Sandy at Fort Dix
Sandy – Hukbalahap Rebellion
Musty in World War I
Musty – World War I

In Service to America


Nicholas

Nicholas the Elder has passed.  Blessed was the life he led for over 90 years, first as a renowned baseball player, second as a soldier (appreciated personally by his Commander in Chief, General Eisenhower); then as a loving and caring father, then as a farmer, deigned to carry-on the tradition of his grandfather Alessandro, tilling the rich soil of Concord, to produce vegetables unexcelled in their perfection.  There are many stories to be told about Old Nick.

Every gun that is made, every warship launched, every rocket fired signifies, in the final sense, a theft from those who hunger and are not fed, those who are cold and are not clothed. This world in arms is not spending money alone. It is spending the lives of its laborers, the genius of its scientists, the hopes of its children... this is not a way of life in any true sense. Under the cloud of threatening war, it is humanity hanging from a cross of iron.

Dwight D. Eisenhower
My Commander-in-Chief

Peace and Prosperity medal with image of D.D. Eisenhower

Nick was a remarkable athlete as well as being a skilled mechanic. As a youth, he hit the ball so viciously its skin would tear off… thus his nickname, “Buster”. After joining the army at the beginning of World War II, he was attached to Armor where his job was to go in early and supervise the setting-up of motor pools that serviced tanks and other armored vehicles. He rose quickly to the rank of Master Sergeant. When he was allowed time, he played baseball on General Patton’s prize winning team. Patton awarded him a gold wrist watch for his prowess with glove and bat. Nick always regretted losing that watch… up by Middlesex school while picking blueberries.

One day after the invasion of Normandy a high ranking officer appeared at his motor pool and ordered Nick into his command car. Nick had no idea what was up. He was sure it had something to do with some infraction of the rules, as he was wont to run his shop with complete autonomy (make that read Macone). After a long drive to Cherbourg they pulled into the mansion that was headquarters for the Allied Central Command. Nick was sure he was going to be shot.

They hustled up the stairs and into a large foyer where it seemed that every bit of polished brass of the highest level (U.S. and otherwise) was scurrying about planning the battle for France. The officer that had brought him motioned to a door where two MP’s stood at guard “Go in there!” he ordered.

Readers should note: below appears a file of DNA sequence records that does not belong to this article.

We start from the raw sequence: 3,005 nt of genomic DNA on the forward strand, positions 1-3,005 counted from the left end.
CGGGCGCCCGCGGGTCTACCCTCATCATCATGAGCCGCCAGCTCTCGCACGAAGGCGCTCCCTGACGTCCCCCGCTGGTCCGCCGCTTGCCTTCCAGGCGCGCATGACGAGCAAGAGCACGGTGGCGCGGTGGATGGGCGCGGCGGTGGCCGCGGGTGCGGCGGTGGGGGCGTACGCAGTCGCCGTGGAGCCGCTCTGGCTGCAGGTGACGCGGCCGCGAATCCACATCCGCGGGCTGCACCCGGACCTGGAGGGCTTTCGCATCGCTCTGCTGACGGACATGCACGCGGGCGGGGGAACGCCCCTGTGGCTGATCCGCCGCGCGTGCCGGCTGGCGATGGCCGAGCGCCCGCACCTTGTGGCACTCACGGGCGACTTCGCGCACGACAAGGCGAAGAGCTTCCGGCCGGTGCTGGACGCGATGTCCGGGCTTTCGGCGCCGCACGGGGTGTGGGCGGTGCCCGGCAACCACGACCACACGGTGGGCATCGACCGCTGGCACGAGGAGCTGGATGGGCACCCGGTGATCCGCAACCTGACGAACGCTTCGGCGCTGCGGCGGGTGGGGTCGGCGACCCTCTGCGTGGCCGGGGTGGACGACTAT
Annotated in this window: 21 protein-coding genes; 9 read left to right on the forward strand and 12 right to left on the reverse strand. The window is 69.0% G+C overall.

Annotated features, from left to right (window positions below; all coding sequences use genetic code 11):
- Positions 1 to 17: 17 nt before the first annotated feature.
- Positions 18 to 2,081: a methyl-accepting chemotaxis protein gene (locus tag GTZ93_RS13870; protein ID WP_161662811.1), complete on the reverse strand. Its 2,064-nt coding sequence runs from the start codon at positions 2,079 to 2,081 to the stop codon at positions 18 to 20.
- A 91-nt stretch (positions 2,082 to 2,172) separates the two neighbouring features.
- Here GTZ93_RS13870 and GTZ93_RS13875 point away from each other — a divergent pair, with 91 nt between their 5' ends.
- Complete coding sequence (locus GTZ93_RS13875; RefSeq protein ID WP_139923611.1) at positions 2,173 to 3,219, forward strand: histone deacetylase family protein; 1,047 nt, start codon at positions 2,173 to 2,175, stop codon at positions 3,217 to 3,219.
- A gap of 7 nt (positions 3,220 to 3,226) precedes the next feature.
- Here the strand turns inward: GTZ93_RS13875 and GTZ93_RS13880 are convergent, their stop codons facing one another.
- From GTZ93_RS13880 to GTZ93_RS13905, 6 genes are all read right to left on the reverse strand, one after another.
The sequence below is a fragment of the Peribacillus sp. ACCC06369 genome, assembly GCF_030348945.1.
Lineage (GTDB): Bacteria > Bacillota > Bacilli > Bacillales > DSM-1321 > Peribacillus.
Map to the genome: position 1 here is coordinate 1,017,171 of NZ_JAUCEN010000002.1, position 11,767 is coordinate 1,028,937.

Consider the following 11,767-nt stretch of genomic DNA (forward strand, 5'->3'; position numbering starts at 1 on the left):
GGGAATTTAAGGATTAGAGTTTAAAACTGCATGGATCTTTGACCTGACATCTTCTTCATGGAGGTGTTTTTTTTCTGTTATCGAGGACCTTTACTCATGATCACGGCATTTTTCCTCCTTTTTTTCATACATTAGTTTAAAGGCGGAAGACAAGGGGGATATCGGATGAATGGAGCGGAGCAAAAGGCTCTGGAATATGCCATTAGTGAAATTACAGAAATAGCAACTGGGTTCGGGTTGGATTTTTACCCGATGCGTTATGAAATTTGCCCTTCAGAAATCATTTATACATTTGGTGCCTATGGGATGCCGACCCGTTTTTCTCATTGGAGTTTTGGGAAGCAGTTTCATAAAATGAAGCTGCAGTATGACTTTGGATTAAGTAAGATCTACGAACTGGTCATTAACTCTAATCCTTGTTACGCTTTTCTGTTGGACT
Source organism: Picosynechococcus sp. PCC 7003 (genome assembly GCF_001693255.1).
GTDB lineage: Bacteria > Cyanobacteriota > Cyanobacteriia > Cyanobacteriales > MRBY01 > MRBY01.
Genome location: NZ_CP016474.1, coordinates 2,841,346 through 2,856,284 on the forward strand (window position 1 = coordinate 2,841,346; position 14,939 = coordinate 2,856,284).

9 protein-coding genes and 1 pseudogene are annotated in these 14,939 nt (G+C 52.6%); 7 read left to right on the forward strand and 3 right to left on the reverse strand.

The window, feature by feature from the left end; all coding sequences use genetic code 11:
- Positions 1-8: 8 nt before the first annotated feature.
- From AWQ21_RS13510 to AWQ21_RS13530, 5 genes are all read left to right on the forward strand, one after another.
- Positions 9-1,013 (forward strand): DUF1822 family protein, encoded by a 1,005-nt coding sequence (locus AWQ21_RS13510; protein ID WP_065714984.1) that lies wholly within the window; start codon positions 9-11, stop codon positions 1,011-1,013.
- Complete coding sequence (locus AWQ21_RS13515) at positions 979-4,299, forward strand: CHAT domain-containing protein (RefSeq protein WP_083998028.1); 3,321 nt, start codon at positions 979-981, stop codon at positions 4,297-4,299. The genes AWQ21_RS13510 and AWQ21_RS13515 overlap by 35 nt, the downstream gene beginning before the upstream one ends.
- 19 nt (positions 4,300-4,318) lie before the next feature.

Cap in hand, Nick entered. There behind a very large desk sat General Dwight David Eisenhower, Supreme Allied Commander. After a few pleasantries, Ike said he had heard about Sgt Macone’s skill with a wrench, and told him the following story: It seems that Ike had secured a big touring car in the States that he intended to use as his command car in the European campaign. The car was in a ship that got sunk in Cherbourg Harbor. It had been salvaged, and now laid in a sad state of disrepair. He asked Nick if he could fix it. Nick replied, “Yes Sir!”

It took a while, but before long Nick had it running again (he couldn’t remember if it was a Packard or a Buick). Before he gave the touring car back to Ike, he took it for a spin to make sure everything was working right. At a very high rate of speed, he was run down by a couple of military police vehicles. The MPs wanted to know where in hell this “dog face” ever got hold of a big touring car like that, and why wasn’t he where he was supposed to be. “Don’t you know there is a war going on?” Before long the story was checked-out with headquarters and the MPs were quite impressed that the little sergeant knew ““The Boss”.

Years later, when Ike became President of The United States, a military vehicle pulled-up in the front yard of Nick’s farm on the Cambridge Turnpike. An officer stepped forth with a personal note and commendation from the White House. Ike hadn’t forgotten Nick Macone… nor will any of us.

That’s just one of the many accomplishments that rarely got mentioned by Nick. He was that kind of a guy.